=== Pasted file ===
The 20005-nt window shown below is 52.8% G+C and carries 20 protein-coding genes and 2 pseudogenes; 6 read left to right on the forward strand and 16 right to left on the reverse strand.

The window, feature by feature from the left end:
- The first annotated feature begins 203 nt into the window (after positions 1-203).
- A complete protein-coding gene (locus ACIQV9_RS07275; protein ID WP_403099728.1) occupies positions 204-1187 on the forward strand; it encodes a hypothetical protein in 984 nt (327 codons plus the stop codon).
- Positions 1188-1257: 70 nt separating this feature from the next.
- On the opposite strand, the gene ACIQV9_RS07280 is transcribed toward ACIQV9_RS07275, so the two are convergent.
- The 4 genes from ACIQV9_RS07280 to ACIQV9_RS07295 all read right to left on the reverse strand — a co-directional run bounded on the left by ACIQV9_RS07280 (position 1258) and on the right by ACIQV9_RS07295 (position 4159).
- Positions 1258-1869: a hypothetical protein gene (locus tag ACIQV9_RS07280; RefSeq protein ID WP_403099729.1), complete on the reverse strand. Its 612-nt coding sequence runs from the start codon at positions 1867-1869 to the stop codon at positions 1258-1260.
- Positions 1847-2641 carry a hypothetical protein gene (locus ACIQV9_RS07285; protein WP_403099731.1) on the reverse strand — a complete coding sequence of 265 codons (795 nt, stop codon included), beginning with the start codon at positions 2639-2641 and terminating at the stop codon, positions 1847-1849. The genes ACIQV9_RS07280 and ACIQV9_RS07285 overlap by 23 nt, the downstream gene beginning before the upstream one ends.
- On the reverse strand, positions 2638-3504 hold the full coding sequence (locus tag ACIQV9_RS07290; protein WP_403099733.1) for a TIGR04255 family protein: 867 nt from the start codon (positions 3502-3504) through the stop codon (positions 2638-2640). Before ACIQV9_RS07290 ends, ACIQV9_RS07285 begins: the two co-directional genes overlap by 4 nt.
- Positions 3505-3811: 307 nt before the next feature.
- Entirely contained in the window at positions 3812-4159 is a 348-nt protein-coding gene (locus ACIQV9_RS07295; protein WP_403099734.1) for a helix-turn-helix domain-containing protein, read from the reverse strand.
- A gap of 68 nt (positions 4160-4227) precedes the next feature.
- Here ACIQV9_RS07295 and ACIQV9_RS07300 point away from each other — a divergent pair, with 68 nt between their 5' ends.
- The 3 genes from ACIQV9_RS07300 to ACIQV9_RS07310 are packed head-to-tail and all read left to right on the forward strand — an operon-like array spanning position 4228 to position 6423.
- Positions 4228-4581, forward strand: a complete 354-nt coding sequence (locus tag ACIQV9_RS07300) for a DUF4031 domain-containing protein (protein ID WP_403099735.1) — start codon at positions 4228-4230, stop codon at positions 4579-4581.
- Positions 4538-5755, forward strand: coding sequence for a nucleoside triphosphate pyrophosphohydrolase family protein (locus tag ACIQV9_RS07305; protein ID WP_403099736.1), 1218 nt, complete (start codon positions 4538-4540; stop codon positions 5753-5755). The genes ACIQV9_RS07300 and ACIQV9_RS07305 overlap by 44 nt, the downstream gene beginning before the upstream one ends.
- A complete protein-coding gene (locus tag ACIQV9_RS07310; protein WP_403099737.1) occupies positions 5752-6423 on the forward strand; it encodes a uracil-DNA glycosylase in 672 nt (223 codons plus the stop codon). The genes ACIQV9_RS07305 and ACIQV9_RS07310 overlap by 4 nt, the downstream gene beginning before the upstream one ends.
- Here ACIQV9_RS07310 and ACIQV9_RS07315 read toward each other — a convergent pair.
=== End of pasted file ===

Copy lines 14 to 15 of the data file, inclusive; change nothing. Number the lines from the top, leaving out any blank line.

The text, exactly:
- Here ACIQV9_RS07295 and ACIQV9_RS07300 point away from each other — a divergent pair, with 68 nt between their 5' ends.
- The 3 genes from ACIQV9_RS07300 to ACIQV9_RS07310 are packed head-to-tail and all read left to right on the forward strand — an operon-like array spanning position 4228 to position 6423.